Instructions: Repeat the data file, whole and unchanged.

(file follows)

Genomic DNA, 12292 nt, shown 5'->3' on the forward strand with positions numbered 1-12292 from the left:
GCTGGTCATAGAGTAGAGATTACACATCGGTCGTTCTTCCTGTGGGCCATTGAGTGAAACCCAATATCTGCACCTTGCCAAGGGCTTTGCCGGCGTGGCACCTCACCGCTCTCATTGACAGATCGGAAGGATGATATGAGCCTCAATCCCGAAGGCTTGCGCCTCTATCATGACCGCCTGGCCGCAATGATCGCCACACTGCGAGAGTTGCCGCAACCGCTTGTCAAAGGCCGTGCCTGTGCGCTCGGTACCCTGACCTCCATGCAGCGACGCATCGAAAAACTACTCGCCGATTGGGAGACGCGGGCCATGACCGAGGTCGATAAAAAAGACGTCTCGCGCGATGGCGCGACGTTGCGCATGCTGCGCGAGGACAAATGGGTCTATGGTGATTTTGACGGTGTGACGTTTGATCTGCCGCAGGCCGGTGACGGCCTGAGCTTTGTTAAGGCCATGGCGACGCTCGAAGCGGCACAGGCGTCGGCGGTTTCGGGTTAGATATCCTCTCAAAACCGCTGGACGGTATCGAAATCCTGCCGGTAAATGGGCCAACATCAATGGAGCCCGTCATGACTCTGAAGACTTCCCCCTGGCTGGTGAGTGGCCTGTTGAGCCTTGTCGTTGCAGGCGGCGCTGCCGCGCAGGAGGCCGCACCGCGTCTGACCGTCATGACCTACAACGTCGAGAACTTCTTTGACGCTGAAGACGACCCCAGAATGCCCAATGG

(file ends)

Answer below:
Genomic DNA, 12292 nt, shown 5'->3' on the forward strand with positions numbered 1-12292 from the left:
GCTGGTCATAGAGTAGAGATTACACATCGGTCGTTCTTCCTGTGGGCCATTGAGTGAAACCCAATATCTGCACCTTGCCAAGGGCTTTGCCGGCGTGGCACCTCACCGCTCTCATTGACAGATCGGAAGGATGATATGAGCCTCAATCCCGAAGGCTTGCGCCTCTATCATGACCGCCTGGCCGCAATGATCGCCACACTGCGAGAGTTGCCGCAACCGCTTGTCAAAGGCCGTGCCTGTGCGCTCGGTACCCTGACCTCCATGCAGCGACGCATCGAAAAACTACTCGCCGATTGGGAGACGCGGGCCATGACCGAGGTCGATAAAAAAGACGTCTCGCGCGATGGCGCGACGTTGCGCATGCTGCGCGAGGACAAATGGGTCTATGGTGATTTTGACGGTGTGACGTTTGATCTGCCGCAGGCCGGTGACGGCCTGAGCTTTGTTAAGGCCATGGCGACGCTCGAAGCGGCACAGGCGTCGGCGGTTTCGGGTTAGATATCCTCTCAAAACCGCTGGACGGTATCGAAATCCTGCCGGTAAATGGGCCAACATCAATGGAGCCCGTCATGACTCTGAAGACTTCCCCCTGGCTGGTGAGTGGCCTGTTGAGCCTTGTCGTTGCAGGCGGCGCTGCCGCGCAGGAGGCCGCACCGCGTCTGACCGTCATGACCTACAACGTCGAGAACTTCTTTGACGCTGAAGACGACCCCAGAATGCCCAATGG